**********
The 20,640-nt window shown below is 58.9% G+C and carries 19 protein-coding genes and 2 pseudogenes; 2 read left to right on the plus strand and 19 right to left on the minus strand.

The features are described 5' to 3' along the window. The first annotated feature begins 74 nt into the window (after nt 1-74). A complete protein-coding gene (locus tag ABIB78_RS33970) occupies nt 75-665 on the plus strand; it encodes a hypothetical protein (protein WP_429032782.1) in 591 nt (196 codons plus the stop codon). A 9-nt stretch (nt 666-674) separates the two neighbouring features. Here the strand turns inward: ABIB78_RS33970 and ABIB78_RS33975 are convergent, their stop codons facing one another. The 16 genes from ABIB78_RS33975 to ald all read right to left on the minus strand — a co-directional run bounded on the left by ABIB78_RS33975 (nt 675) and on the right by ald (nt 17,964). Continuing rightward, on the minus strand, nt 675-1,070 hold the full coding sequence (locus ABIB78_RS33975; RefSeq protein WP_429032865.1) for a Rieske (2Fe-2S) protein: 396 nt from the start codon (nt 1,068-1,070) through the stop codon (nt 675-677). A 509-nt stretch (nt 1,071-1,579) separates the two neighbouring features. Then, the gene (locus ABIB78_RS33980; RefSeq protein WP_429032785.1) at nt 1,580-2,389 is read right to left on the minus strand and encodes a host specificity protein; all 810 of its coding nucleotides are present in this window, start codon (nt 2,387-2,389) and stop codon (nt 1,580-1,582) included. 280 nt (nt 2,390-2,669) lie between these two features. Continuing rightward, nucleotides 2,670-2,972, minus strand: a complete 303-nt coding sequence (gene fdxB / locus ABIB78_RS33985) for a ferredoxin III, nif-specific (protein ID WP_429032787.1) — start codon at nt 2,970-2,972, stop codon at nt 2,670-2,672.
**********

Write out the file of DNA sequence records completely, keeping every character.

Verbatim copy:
The 20,640-nt window shown below is 58.9% G+C and carries 19 protein-coding genes and 2 pseudogenes; 2 read left to right on the plus strand and 19 right to left on the minus strand.

The features are described 5' to 3' along the window. The first annotated feature begins 74 nt into the window (after nt 1-74). A complete protein-coding gene (locus tag ABIB78_RS33970) occupies nt 75-665 on the plus strand; it encodes a hypothetical protein (protein WP_429032782.1) in 591 nt (196 codons plus the stop codon). A 9-nt stretch (nt 666-674) separates the two neighbouring features. Here the strand turns inward: ABIB78_RS33970 and ABIB78_RS33975 are convergent, their stop codons facing one another. The 16 genes from ABIB78_RS33975 to ald all read right to left on the minus strand — a co-directional run bounded on the left by ABIB78_RS33975 (nt 675) and on the right by ald (nt 17,964). Continuing rightward, on the minus strand, nt 675-1,070 hold the full coding sequence (locus ABIB78_RS33975; RefSeq protein WP_429032865.1) for a Rieske (2Fe-2S) protein: 396 nt from the start codon (nt 1,068-1,070) through the stop codon (nt 675-677). A 509-nt stretch (nt 1,071-1,579) separates the two neighbouring features. Then, the gene (locus ABIB78_RS33980; RefSeq protein WP_429032785.1) at nt 1,580-2,389 is read right to left on the minus strand and encodes a host specificity protein; all 810 of its coding nucleotides are present in this window, start codon (nt 2,387-2,389) and stop codon (nt 1,580-1,582) included. 280 nt (nt 2,390-2,669) lie between these two features. Continuing rightward, nucleotides 2,670-2,972, minus strand: a complete 303-nt coding sequence (gene fdxB / locus ABIB78_RS33985) for a ferredoxin III, nif-specific (protein ID WP_429032787.1) — start codon at nt 2,970-2,972, stop codon at nt 2,670-2,672.